Grading opponents

Then I grade the player’s opponents. If the player lost for a long period of time while having a much higher grade average than his opponents, that’s troubling. Likewise, if a player we suspect of cheating is winning much more than his grade average vs. his opponents’ indicates, there’s a red flag.

In fact, this is one of several core ingredients of my automated online cheater detection methodology COPS (Caro Online Poker Solutions) that is under development. Hopefully, it will be used by online poker rooms soon. Doyle Brunson is now supporting it. So, stay tuned.

Sorry, I got sidetracked. You’re wondering if that’s subjective, letting me give the grades? Sure. But, I guarantee you that – even though I’m grading by my perspective and other experts might grade a single decision differently – it will point pretty closely to the truth after examining even 100 hands.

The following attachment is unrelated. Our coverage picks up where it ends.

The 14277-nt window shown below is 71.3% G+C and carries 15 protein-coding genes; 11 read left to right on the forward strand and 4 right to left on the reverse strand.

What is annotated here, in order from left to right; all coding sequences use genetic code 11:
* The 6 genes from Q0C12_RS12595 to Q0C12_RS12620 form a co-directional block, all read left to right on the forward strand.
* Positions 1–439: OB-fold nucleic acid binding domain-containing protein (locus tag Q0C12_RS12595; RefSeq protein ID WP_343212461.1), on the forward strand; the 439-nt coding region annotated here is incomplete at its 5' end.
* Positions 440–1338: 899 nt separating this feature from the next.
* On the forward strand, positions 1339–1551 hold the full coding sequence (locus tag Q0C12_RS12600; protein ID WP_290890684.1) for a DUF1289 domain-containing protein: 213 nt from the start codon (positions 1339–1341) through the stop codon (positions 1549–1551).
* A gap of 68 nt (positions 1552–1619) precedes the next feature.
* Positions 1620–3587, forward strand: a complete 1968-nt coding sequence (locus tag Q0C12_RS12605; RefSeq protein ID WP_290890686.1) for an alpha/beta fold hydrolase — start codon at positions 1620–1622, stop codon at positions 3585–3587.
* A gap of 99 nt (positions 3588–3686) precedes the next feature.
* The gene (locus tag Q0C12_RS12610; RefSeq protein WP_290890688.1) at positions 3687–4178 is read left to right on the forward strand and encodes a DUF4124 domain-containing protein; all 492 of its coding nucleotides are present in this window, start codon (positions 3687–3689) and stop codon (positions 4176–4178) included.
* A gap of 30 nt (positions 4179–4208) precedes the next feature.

And that’s the point! You don’t need to have me do the grading to determine how well you’re playing against your opponents. You can do it yourself. You don’t need to be an expert on the best method of every play. You just need to not disappoint yourself. When you start focusing on giving yourself a grade on each decision you make, your poker will quickly improve.

And you won’t be emotionally put on tilt as easily, either. That’s because, win or lose, when you’ve earned a good grade, you’ve succeeded. And that always feels like a winning night, no matter what. Try it. — MC

Published by

Mike Caro

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Known as the “Mad Genius of Poker,” Mike Caro is generally regarded as today's foremost authority on poker strategy, psychology, and statistics. He is the founder of Mike Caro University of Poker, Gaming, and Life Strategy (MCU). See full bio → HERE.

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  1. Hi, Mike, it’s me again! -and no, I’m not a stalker- ;) great way to put in words things that are very difficult to put in words. I think I got it. And of course, I translated the article to my Facebook page. Once again, thanks for sharing.